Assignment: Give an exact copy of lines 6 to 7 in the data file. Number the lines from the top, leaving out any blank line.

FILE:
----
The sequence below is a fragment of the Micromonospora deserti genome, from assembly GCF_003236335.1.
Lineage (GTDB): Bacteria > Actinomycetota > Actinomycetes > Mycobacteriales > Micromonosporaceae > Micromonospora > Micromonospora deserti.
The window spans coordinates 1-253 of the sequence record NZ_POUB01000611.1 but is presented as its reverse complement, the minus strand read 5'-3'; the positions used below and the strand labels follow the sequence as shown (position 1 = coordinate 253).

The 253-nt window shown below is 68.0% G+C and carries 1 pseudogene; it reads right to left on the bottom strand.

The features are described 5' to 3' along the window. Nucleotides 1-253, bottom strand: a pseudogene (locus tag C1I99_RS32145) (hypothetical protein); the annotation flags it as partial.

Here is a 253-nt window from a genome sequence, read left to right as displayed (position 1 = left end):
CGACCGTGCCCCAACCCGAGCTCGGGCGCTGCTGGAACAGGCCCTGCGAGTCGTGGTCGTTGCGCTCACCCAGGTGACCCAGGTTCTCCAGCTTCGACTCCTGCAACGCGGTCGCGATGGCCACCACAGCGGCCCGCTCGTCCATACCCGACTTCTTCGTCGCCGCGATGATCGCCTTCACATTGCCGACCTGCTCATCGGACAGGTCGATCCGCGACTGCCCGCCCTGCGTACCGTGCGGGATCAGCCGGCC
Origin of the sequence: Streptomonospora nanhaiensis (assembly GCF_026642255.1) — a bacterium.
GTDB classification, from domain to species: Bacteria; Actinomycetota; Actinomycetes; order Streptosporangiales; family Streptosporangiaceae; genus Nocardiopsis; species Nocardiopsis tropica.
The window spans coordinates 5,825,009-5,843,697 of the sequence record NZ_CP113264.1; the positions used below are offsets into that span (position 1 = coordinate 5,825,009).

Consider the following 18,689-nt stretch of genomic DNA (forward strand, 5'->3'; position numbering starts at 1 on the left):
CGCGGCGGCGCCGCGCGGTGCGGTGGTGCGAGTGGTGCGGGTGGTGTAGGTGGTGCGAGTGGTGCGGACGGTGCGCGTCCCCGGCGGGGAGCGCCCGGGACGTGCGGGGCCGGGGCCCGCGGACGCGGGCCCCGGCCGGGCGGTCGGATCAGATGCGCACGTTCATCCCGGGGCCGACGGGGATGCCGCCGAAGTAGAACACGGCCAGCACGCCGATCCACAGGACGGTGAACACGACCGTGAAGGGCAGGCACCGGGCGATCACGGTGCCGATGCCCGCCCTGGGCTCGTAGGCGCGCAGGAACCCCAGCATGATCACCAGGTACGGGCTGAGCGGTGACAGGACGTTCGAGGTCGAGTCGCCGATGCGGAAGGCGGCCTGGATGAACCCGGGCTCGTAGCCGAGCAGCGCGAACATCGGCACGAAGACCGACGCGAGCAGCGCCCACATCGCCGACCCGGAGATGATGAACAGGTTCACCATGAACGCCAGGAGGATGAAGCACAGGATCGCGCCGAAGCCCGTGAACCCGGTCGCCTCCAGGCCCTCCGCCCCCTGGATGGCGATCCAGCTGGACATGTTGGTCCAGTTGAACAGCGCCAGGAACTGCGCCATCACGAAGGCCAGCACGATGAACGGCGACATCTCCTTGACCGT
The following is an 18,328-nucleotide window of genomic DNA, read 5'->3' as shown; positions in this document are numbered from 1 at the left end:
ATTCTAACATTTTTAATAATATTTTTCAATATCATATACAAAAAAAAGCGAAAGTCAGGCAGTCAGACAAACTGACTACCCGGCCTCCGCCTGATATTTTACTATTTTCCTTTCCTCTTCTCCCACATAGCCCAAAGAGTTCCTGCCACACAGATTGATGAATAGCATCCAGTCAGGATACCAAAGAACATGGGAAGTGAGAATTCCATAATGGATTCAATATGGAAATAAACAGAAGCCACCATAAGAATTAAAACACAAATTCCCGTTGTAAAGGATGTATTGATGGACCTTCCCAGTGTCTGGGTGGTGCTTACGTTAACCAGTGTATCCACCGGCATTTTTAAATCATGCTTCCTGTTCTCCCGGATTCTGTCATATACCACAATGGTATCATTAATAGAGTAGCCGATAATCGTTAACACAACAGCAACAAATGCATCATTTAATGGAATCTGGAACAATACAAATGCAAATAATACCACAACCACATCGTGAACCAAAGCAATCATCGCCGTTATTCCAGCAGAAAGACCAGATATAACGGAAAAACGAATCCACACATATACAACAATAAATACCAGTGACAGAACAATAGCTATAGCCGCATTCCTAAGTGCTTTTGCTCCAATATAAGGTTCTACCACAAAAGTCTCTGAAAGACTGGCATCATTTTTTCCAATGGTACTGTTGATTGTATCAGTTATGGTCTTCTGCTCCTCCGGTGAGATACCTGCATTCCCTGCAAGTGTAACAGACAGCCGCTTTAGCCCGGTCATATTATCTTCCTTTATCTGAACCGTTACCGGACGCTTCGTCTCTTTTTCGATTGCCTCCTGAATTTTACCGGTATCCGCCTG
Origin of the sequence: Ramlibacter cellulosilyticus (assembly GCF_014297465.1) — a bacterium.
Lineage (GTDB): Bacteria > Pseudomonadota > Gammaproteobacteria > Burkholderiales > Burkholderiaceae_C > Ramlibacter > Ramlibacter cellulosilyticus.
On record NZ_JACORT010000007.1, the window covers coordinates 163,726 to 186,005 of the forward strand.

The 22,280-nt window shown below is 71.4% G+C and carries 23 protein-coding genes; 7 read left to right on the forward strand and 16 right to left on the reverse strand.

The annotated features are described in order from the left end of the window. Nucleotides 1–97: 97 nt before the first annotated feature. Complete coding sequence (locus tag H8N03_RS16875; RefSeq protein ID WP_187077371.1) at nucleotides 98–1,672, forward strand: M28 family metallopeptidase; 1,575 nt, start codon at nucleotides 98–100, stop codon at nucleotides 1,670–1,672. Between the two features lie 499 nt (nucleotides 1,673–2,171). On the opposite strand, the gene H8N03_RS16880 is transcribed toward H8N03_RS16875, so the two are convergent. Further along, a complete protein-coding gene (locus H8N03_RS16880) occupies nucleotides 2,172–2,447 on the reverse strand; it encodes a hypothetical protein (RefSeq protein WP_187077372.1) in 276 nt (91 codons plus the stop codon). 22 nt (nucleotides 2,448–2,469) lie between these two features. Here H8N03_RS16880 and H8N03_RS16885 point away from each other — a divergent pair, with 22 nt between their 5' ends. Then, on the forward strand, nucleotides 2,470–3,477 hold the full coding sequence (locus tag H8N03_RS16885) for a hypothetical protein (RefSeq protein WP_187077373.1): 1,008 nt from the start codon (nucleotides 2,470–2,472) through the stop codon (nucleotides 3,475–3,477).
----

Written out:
Here is a 253-nt window from a genome sequence, read left to right as displayed (position 1 = left end):
CGACCGTGCCCCAACCCGAGCTCGGGCGCTGCTGGAACAGGCCCTGCGAGTCGTGGTCGTTGCGCTCACCCAGGTGACCCAGGTTCTCCAGCTTCGACTCCTGCAACGCGGTCGCGATGGCCACCACAGCGGCCCGCTCGTCCATACCCGACTTCTTCGTCGCCGCGATGATCGCCTTCACATTGCCGACCTGCTCATCGGACAGGTCGATCCGCGACTGCCCGCCCTGCGTACCGTGCGGGATCAGCCGGCC